Harrison Gaston Brewer (September 21, 1855 - January 22, 1920) was an American draftsman and architect. Born in Annapolis, Maryland, Brewer moved to Washington, D.C. with his family as a child. He earned a degree in Architectural Engineering from Johns Hopkins University and worked for the Navy Department for over 30 years, most of that time spent in the Hydrographic Office as a draftsman. He married Marcie Elliot with whom he had four children, one of whom preceded him in death. Learn More...

Stephen Joseph Kübel (April 2, 1858 - March 2, 1936) was an American musician, cartographer, and map engraver. Born in Washington, D.C., to Edward Kübel and his second wife Josephine Hartbrecht Kübel, Kübel attended high school in Washington, D.C., before attending the Scharwenke Conservatory of Music in Berlin. It was during his time in Berlin that Kübel, who was gifted in drawing, developed an interest in cartography and map engraving. He returned to Washington, D.C., in 1875, and found a job with the U.S. Geological and Geographical Survey of the Territories. He joined the staff of the U.S. Navy Hydrographic Office as a cartographer in 1876. From 1883 through 1885 Kübel served in the cartographic division of the Prussian general staff, where he was able to study alternative map reproduction processes. He rejoined the U.S. Navy Hydrographic Office after returning to Washington, D.C. Kübel opened in his own engraving and printing firm in 1887, employing a staff and fulfilling contracts for the U.S. Geological Survey, the Hydrographic Office, and the U.S. Coast and Geodetic Survey. He was named Chief Engraver of the U.S. Geological Survey on February 14, 1890, and was tasked with organizing a map production plant. He was made the chief of the U.S. Geological Survey's Division of Engraving and Printing in 1911 and became responsible for production of all the Survey's copper engraved maps. Kübel remained the Chief Engraver until his retirement in 1932. Kübel married Louise Griffith of Milford, Delaware, on July 5, 1884, while serving in Berlin. Learn More...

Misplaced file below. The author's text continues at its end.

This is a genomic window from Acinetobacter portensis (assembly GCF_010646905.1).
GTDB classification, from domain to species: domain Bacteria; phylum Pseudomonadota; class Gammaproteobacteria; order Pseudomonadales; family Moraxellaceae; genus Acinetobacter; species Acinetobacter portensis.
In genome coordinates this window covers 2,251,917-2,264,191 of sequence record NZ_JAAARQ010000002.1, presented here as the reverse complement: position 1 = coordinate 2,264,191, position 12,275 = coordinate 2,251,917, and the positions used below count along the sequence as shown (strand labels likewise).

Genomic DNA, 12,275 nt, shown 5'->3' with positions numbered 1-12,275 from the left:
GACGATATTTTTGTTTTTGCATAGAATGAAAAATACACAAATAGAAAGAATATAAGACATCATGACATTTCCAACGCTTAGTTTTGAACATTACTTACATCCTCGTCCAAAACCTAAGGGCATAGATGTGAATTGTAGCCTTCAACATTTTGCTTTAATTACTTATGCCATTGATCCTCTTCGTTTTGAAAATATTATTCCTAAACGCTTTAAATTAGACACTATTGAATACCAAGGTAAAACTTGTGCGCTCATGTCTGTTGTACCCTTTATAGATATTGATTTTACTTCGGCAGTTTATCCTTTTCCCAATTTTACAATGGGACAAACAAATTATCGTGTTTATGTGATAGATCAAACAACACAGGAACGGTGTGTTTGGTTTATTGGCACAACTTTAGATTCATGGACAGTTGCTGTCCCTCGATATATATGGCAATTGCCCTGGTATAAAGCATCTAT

John A. Waddey (December 31, 1852 - January 13, 1932) was a map engraver at the U.S. Navy Hydrographic Office. Born in Georgetown, Waddey apprenticed to William M. McDougal, a Georgetown picture engraver. His first job was with French, Langran, and Ogilvie, who did contract work for the U.S. Navy Hydrographic Office and the Treasury Department. He was appointed to the Hydrographic Office as an advanced apprentice engraver in 1872. At that point, the Hydrographic Office contracted out all its map engraving and only updated its charts in house. The Office had a staff of 12 and only had 24 chart plates. By the time Waddey retired 55 years later, the staff had grown to 154 and the Office had 2,900 charts. Waddey was named Chief Engraver in 1913 and was in charge of a staff of 18 engravers. Learn More...


Good. Toning and soiling. Ink stain near right border. Manuscript pen and pencil notations throughout.